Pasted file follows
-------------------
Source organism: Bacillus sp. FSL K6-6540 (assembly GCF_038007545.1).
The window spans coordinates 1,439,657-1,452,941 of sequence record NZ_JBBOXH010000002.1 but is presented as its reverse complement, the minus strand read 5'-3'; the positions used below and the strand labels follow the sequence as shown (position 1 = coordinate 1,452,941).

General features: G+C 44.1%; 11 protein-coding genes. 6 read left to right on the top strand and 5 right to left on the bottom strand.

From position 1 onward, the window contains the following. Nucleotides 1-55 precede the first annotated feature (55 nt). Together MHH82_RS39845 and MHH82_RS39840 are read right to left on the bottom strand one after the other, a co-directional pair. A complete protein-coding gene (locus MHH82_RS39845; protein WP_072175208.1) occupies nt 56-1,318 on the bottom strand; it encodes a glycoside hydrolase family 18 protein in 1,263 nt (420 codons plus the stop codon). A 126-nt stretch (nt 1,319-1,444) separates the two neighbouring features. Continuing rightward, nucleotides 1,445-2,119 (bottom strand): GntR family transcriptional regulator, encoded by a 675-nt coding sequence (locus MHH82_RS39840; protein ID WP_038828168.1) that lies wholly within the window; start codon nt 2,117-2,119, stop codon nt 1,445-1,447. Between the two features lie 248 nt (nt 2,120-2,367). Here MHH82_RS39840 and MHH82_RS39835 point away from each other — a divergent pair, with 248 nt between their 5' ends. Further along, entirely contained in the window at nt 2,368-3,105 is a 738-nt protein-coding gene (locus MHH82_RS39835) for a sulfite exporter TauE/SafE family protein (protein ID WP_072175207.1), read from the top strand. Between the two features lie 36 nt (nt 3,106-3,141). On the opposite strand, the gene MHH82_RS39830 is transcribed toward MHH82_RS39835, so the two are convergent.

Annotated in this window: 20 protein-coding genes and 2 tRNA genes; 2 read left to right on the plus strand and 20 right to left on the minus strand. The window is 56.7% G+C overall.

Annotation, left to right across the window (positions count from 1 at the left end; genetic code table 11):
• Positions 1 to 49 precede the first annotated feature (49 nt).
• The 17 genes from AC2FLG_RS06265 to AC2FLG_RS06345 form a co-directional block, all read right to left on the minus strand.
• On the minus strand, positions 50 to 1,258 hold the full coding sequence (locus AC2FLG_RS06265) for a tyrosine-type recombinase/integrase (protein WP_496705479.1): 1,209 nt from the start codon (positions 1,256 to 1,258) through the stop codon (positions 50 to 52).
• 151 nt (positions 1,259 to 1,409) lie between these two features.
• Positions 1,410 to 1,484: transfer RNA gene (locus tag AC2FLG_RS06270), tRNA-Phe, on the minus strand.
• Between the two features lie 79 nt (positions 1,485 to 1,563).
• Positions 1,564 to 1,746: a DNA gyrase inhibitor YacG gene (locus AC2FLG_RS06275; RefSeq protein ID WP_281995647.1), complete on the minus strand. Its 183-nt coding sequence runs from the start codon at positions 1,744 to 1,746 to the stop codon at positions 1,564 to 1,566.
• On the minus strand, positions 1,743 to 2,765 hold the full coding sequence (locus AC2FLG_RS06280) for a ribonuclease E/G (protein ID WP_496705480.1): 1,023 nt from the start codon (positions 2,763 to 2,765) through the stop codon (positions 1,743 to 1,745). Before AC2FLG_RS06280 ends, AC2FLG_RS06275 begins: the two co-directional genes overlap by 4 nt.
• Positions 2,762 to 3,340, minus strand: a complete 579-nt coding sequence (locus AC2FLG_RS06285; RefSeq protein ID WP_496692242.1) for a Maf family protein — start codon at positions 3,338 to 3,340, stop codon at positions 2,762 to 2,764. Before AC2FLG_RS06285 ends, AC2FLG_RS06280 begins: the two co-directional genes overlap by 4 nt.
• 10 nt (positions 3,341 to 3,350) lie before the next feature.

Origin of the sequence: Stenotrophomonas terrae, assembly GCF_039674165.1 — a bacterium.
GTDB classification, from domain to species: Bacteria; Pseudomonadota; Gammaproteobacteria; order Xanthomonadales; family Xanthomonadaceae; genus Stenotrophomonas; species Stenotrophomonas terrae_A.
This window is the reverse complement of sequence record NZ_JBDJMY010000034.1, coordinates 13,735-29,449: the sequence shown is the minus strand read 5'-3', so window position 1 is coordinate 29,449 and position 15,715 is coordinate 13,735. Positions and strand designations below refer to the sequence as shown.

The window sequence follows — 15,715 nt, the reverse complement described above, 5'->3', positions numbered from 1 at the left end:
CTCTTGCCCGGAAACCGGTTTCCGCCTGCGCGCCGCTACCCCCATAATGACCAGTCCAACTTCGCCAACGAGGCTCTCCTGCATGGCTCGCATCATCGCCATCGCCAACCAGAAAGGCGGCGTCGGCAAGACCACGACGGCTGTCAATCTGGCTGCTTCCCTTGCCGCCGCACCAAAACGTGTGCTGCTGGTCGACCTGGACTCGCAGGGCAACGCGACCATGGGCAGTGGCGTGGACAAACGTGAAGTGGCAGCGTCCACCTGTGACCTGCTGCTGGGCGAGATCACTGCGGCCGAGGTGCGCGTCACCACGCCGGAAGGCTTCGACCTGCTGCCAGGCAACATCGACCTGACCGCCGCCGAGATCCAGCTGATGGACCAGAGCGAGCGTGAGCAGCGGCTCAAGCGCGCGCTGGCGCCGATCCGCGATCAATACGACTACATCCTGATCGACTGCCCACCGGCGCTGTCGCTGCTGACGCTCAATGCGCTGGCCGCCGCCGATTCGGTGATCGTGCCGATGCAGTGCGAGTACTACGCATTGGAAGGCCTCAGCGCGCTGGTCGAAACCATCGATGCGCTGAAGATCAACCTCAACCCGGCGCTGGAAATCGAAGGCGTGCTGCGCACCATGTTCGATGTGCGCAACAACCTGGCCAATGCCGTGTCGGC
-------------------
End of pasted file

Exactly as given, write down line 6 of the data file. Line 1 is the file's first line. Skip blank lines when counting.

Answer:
Annotation, left to right across the window (positions count from 1 at the left end; genetic code table 11):